What Is Aquaplaning and How to Avoid It?

In this story, we tell you all about the lurking danger of aquaplaning on water-laden roads and how to avoid it from happening.

By Kingshuk Dutta


1 mins read


Published on June 23, 2016

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  • Aquaplaning occurs commonly on water-laden roads
  • Keeping a calm head is absolutely essential in an 'aquaplaning' situation
  • Keep an eye on the condition of the tyres on your car in monsoon

Monsoon is almost upon us and this means water laden roads all over the country. It would be difficult to believe that the rain water, which stays on roads so harmlessly, holds major potential for accidents. All thanks to a phenomenon known as aquaplaning or hydroplaning.

What basically happens is that a thin film of water is formed between the tyres of a car and the tarmac. This happens because the pressure that water lying on the road exerts becomes more than the pressure that the tyres exert on the road. This happens just for a fraction of a second but that is more than enough for you to lose control of the car. Basically, the car loses the grip that the tyres generate from the tarmac. Even steering inputs fail to register and the brakes are rendered useless because the tyres are spinning freely. This means that the car is likely to spin off the road or crash into oncoming traffic, if it is there. Yes! It's danger lurking on a harmless looking road with water on it.

(Image courtesy: wheelwright.co.uk)

Prevention is always better than cure

There are ways to reduce the risk of aquaplaning when driving in the rains. For starters, make sure that the tyres on your car are inflated as per the manufacturer's prescription. Underinflated or overinflated tyres will dispel water in a haphazard way, which increases the risk of aquaplaning. Secondly, if you see that the tyres of your car are worn out and have negligible tread, change them, at the earliest. There is nothing worse than a bald tyre on a wet rainy day. It will only serve to make your day even gloomier. Thirdly, if you see standing water on the roads, slow down your speed before you enter the puddle. The lesser the speed, the lesser the risk of aquaplaning. Yes! Everybody loves to splash water all around while driving through a puddle but we suggest you taking it easy. Another way to prevent aquaplaning is if the spray from the tyres of car in front of you suddenly increases, it might mean that the car ahead is experiencing aquaplaning.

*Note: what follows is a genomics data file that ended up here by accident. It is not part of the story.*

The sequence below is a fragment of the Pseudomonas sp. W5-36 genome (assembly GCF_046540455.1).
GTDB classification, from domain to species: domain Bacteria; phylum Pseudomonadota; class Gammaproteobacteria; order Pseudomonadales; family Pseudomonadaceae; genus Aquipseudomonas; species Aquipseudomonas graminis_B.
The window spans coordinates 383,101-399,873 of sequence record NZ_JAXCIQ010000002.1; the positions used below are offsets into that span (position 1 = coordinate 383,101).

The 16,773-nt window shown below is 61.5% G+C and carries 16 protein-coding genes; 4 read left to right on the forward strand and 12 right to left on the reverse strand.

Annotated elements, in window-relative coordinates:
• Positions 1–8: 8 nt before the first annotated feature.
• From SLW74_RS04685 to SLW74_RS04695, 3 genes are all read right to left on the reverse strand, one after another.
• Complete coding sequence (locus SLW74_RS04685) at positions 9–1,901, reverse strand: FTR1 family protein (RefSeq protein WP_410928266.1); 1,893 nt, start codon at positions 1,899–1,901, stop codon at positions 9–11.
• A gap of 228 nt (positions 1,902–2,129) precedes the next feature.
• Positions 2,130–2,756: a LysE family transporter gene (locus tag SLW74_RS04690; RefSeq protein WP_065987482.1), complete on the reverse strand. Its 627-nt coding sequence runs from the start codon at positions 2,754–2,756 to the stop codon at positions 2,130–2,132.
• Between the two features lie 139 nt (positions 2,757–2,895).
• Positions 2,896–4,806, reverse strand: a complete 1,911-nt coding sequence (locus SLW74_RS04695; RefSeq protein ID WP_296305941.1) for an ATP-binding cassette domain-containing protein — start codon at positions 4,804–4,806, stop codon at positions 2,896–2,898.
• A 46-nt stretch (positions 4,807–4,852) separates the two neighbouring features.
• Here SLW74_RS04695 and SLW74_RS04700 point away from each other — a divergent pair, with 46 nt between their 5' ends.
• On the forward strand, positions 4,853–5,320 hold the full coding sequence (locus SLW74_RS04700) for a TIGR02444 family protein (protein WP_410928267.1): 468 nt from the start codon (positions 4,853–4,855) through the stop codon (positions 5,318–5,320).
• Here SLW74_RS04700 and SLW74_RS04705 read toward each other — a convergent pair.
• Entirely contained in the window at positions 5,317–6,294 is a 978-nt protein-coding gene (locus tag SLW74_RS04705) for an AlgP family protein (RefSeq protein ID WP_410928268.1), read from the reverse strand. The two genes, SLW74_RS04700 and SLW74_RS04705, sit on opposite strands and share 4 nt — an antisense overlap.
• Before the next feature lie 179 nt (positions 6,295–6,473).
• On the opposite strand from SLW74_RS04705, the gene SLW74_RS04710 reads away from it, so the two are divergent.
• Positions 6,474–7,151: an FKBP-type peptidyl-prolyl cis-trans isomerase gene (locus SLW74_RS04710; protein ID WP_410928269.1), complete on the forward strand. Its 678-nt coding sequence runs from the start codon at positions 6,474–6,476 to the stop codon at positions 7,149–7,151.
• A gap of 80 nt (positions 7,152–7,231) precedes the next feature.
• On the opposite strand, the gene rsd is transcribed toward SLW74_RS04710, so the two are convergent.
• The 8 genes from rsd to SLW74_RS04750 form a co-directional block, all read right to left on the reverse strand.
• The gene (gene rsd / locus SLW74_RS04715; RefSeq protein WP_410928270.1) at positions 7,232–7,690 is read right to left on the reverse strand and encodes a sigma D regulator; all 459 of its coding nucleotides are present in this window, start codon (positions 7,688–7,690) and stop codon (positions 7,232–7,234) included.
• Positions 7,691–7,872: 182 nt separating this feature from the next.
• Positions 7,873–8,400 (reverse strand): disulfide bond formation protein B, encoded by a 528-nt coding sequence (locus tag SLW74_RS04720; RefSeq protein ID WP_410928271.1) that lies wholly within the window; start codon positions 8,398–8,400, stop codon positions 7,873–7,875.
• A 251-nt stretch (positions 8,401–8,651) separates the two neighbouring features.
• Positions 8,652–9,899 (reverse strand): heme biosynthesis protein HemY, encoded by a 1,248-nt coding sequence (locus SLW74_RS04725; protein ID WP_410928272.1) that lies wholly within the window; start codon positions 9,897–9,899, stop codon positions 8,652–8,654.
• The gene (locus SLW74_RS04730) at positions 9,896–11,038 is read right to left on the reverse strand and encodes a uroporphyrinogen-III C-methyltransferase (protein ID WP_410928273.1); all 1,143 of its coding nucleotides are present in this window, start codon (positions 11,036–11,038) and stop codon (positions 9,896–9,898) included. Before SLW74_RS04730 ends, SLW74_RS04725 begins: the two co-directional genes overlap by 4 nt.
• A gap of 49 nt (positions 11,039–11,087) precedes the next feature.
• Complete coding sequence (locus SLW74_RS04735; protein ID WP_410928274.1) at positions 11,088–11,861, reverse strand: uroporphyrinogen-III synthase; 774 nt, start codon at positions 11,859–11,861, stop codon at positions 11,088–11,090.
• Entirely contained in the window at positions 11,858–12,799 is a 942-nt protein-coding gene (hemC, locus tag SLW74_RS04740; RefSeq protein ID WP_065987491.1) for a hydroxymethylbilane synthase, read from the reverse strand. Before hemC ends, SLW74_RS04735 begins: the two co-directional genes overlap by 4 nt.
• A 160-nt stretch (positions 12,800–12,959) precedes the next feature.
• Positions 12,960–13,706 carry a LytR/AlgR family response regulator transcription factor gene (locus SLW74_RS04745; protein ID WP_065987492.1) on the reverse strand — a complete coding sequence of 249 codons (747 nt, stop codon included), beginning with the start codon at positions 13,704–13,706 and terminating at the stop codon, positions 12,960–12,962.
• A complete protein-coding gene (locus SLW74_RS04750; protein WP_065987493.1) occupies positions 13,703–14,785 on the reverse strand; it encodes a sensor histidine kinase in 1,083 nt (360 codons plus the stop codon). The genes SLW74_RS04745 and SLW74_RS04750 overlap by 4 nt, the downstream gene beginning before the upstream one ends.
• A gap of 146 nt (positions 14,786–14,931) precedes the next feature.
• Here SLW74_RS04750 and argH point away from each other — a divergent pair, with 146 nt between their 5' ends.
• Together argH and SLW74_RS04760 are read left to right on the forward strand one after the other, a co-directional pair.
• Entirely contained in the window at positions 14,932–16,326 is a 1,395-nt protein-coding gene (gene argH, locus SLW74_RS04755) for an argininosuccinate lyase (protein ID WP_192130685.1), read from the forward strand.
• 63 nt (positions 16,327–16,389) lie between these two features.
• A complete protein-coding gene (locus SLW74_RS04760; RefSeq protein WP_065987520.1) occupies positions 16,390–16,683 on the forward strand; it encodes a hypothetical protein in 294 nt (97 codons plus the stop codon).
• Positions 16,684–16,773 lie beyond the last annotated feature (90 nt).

How do you know whether your car is experiencing aquaplaning?

In case of aquaplaning, you will feel that the steering has become lighter. The RPMs might rise momentarily. The car might suddenly veer in a different direction than the intent of travel.

What to do in case you find yourself 'aquaplaned'

Keeping a calm head is absolutely essential to deal with aquaplaning. First and foremost, stay away from the brake and the accelerator pedal. Step on either and chances are that you will worsen the situation and make the car go in an uncontrolled skid. Secondly, do not provide any steering inputs. Chances are the moment you regain traction after an aquaplaning moment, you might lose it again because the wheels are facing in the direction opposite to the travel. Grip the steering tight and let the car go in the direction its going. It is best to wait it out than doing anything because usually aquaplaning situations are momentary.

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